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Gettysburg Address to be on display at ALPLM

Gettysburg Address

An original handwritten edition of one of history's most famous speeches will be available for public viewing this month.

The Gettysburg Address is going on display for 12 days at the Abraham Lincoln Presidential Library and Museum, the only place in America where the public can regularly see the speech written in Lincoln's own hand.

The presidential library’s copy of the Gettysburg Address will be exhibited Nov. 17 through Nov. 28. After that, it returns to a climate-controlled vault for safekeeping.

It's one of only five handwritten copies in existence. The others are at the White House, Cornell University and two at the Library of Congress. Those are rarely displayed.

Admission to the museum will be free on Nov. 19, the 160th anniversary of Lincoln delivering the speech at a military cemetery in Gettysburg, Pa. And for the full 12 days the address is on display, visitors also have the option of paying just $5 to see the document without touring the rest of the museum.

“In 272 powerful words, Abraham Lincoln captured the pain of the Civil War and the truth of what was at stake: a new birth of freedom,” said Christina Shutt, executive director of the Abraham Lincoln Presidential Library and Museum. “This handwritten copy of his address is a national treasure. We hope offering free admission allows more people to appreciate it in person.”

The display includes features to assist people with visual impairments. By scanning QR codes with their mobile phones, visitors will be able to hear a reading of the speech and the display label that explains the speech’s significance or see an easy-to-read text version of the speech.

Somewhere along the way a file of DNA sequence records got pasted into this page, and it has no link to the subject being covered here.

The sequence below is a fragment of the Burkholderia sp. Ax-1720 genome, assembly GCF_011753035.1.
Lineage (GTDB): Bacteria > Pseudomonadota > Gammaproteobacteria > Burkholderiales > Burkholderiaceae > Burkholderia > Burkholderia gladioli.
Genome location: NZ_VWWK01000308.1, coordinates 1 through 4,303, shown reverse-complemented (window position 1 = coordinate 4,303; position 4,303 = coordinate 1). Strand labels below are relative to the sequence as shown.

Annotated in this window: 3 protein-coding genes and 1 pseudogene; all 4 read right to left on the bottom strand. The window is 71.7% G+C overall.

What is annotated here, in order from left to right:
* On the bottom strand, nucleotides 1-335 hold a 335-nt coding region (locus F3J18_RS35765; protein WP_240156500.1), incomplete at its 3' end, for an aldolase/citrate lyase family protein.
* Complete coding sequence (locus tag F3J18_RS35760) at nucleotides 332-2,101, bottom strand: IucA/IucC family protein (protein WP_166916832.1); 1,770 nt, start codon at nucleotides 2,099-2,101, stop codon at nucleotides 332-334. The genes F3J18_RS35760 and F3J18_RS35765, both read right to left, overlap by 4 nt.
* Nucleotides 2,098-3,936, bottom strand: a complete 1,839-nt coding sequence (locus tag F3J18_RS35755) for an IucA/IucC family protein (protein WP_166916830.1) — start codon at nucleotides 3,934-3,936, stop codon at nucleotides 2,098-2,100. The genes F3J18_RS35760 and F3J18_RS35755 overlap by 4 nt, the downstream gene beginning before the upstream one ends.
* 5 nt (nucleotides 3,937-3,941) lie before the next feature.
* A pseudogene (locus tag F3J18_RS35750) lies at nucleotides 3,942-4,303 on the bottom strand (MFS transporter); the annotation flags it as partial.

The ALPLM is also giving visitors a chance to talk about the speech with Lincoln Historian Christian McWhirter. At 12:30 on Nov. 20, 21 and 22, McWhirter will discuss what inspired Lincoln to write it and what message he may have been trying to send to his divided nation.

For anyone who can’t visit in person, the ALPLM offers a webpage (www.PresidentLincoln.Illinois.gov/gettysburgaddress) that provides an up-close look at the presidential library’s copy of the speech, explaining its history and how it differs from other copies. It also examines the meaning and impact of Lincoln’s words. Just click on key words in the speech and up pop boxes full of helpful information.

The page also includes educational resources for teachers and parents, a photo gallery and links to other sources of information about the address.

The State of Illinois has owned this edition of the address, known as the Everett Copy, since 1944, when the state’s children helped raise money to buy it from private owners.

Lincoln delivered the Gettysburg Address on Nov. 19, 1863, at the dedication of a national cemetery for the thousands of Union soldiers killed at the Battle of Gettysburg. It opens with the famous phrase “Four score and seven years ago” and finishes by describing the Civil War as a battle to preserve government “of the people, by the people, for the people.”

 “Most people know a few famous phrases from the Gettysburg Address, but they haven’t thought much about what the words mean or how they influenced the nation’s ideals. Seeing the document in person offers a rare chance to connect personally and reflect on what it asks of us as individuals and as a country,” said Brian Mitchell, the ALPLM’s director of research and interpretation.

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